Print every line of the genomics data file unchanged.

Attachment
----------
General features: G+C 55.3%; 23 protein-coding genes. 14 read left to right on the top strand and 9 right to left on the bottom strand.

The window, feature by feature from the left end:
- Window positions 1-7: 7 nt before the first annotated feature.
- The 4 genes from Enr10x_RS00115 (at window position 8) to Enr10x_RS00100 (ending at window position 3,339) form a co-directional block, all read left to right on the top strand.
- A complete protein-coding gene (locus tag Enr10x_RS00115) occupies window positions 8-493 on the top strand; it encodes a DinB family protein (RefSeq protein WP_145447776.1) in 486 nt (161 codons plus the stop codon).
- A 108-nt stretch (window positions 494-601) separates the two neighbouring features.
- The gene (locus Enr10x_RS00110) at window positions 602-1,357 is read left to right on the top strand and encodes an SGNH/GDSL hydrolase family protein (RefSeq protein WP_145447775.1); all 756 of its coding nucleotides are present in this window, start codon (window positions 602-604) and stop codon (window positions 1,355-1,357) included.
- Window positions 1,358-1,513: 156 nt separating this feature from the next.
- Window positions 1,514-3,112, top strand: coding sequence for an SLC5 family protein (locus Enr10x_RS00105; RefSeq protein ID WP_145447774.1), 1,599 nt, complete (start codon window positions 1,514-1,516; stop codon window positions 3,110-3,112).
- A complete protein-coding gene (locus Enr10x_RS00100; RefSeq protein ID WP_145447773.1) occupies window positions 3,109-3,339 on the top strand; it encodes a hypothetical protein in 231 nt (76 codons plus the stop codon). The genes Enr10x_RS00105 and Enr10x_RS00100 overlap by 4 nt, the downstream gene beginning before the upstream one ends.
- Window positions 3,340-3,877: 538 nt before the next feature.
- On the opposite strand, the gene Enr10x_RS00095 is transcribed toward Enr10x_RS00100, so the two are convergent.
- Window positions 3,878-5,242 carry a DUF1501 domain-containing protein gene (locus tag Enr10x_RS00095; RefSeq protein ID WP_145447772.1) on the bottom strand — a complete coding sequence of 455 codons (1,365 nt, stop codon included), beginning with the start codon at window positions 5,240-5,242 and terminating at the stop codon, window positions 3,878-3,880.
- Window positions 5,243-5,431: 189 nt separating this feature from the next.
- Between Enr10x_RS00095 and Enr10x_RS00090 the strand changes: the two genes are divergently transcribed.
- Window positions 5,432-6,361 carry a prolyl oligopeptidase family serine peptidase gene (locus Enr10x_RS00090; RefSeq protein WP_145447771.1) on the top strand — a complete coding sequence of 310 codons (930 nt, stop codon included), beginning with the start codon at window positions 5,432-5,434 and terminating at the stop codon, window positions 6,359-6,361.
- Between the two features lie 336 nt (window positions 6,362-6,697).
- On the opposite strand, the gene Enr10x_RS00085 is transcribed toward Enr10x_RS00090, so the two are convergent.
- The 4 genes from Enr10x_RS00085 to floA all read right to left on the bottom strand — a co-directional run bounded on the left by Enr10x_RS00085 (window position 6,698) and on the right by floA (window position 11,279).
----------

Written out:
General features: G+C 55.3%; 23 protein-coding genes. 14 read left to right on the top strand and 9 right to left on the bottom strand.

The window, feature by feature from the left end:
- Window positions 1-7: 7 nt before the first annotated feature.
- The 4 genes from Enr10x_RS00115 (at window position 8) to Enr10x_RS00100 (ending at window position 3,339) form a co-directional block, all read left to right on the top strand.
- A complete protein-coding gene (locus tag Enr10x_RS00115) occupies window positions 8-493 on the top strand; it encodes a DinB family protein (RefSeq protein WP_145447776.1) in 486 nt (161 codons plus the stop codon).
- A 108-nt stretch (window positions 494-601) separates the two neighbouring features.
- The gene (locus Enr10x_RS00110) at window positions 602-1,357 is read left to right on the top strand and encodes an SGNH/GDSL hydrolase family protein (RefSeq protein WP_145447775.1); all 756 of its coding nucleotides are present in this window, start codon (window positions 602-604) and stop codon (window positions 1,355-1,357) included.
- Window positions 1,358-1,513: 156 nt separating this feature from the next.
- Window positions 1,514-3,112, top strand: coding sequence for an SLC5 family protein (locus Enr10x_RS00105; RefSeq protein ID WP_145447774.1), 1,599 nt, complete (start codon window positions 1,514-1,516; stop codon window positions 3,110-3,112).
- A complete protein-coding gene (locus Enr10x_RS00100; RefSeq protein ID WP_145447773.1) occupies window positions 3,109-3,339 on the top strand; it encodes a hypothetical protein in 231 nt (76 codons plus the stop codon). The genes Enr10x_RS00105 and Enr10x_RS00100 overlap by 4 nt, the downstream gene beginning before the upstream one ends.
- Window positions 3,340-3,877: 538 nt before the next feature.
- On the opposite strand, the gene Enr10x_RS00095 is transcribed toward Enr10x_RS00100, so the two are convergent.
- Window positions 3,878-5,242 carry a DUF1501 domain-containing protein gene (locus tag Enr10x_RS00095; RefSeq protein ID WP_145447772.1) on the bottom strand — a complete coding sequence of 455 codons (1,365 nt, stop codon included), beginning with the start codon at window positions 5,240-5,242 and terminating at the stop codon, window positions 3,878-3,880.
- Window positions 5,243-5,431: 189 nt separating this feature from the next.
- Between Enr10x_RS00095 and Enr10x_RS00090 the strand changes: the two genes are divergently transcribed.
- Window positions 5,432-6,361 carry a prolyl oligopeptidase family serine peptidase gene (locus Enr10x_RS00090; RefSeq protein WP_145447771.1) on the top strand — a complete coding sequence of 310 codons (930 nt, stop codon included), beginning with the start codon at window positions 5,432-5,434 and terminating at the stop codon, window positions 6,359-6,361.
- Between the two features lie 336 nt (window positions 6,362-6,697).
- On the opposite strand, the gene Enr10x_RS00085 is transcribed toward Enr10x_RS00090, so the two are convergent.
- The 4 genes from Enr10x_RS00085 to floA all read right to left on the bottom strand — a co-directional run bounded on the left by Enr10x_RS00085 (window position 6,698) and on the right by floA (window position 11,279).